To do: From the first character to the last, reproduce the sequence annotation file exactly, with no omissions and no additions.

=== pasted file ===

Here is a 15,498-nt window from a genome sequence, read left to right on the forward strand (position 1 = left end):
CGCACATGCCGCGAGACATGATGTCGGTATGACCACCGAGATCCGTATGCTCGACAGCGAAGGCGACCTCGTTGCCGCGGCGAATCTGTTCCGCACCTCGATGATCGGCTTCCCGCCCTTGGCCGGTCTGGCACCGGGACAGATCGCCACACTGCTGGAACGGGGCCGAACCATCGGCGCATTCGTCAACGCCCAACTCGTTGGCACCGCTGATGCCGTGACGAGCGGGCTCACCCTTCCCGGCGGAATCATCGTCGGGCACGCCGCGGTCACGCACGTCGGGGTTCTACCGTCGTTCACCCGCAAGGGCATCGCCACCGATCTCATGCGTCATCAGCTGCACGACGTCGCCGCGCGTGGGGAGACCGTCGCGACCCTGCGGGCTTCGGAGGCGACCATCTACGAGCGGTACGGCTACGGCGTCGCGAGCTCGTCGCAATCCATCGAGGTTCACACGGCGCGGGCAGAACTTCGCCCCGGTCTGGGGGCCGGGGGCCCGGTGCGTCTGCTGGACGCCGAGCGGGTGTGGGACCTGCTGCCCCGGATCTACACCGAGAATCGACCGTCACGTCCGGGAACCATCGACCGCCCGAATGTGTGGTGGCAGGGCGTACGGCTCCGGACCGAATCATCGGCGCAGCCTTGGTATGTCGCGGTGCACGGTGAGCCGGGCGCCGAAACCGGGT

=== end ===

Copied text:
Here is a 15,498-nt window from a genome sequence, read left to right on the forward strand (position 1 = left end):
CGCACATGCCGCGAGACATGATGTCGGTATGACCACCGAGATCCGTATGCTCGACAGCGAAGGCGACCTCGTTGCCGCGGCGAATCTGTTCCGCACCTCGATGATCGGCTTCCCGCCCTTGGCCGGTCTGGCACCGGGACAGATCGCCACACTGCTGGAACGGGGCCGAACCATCGGCGCATTCGTCAACGCCCAACTCGTTGGCACCGCTGATGCCGTGACGAGCGGGCTCACCCTTCCCGGCGGAATCATCGTCGGGCACGCCGCGGTCACGCACGTCGGGGTTCTACCGTCGTTCACCCGCAAGGGCATCGCCACCGATCTCATGCGTCATCAGCTGCACGACGTCGCCGCGCGTGGGGAGACCGTCGCGACCCTGCGGGCTTCGGAGGCGACCATCTACGAGCGGTACGGCTACGGCGTCGCGAGCTCGTCGCAATCCATCGAGGTTCACACGGCGCGGGCAGAACTTCGCCCCGGTCTGGGGGCCGGGGGCCCGGTGCGTCTGCTGGACGCCGAGCGGGTGTGGGACCTGCTGCCCCGGATCTACACCGAGAATCGACCGTCACGTCCGGGAACCATCGACCGCCCGAATGTGTGGTGGCAGGGCGTACGGCTCCGGACCGAATCATCGGCGCAGCCTTGGTATGTCGCGGTGCACGGTGAGCCGGGCGCCGAAACCGGGT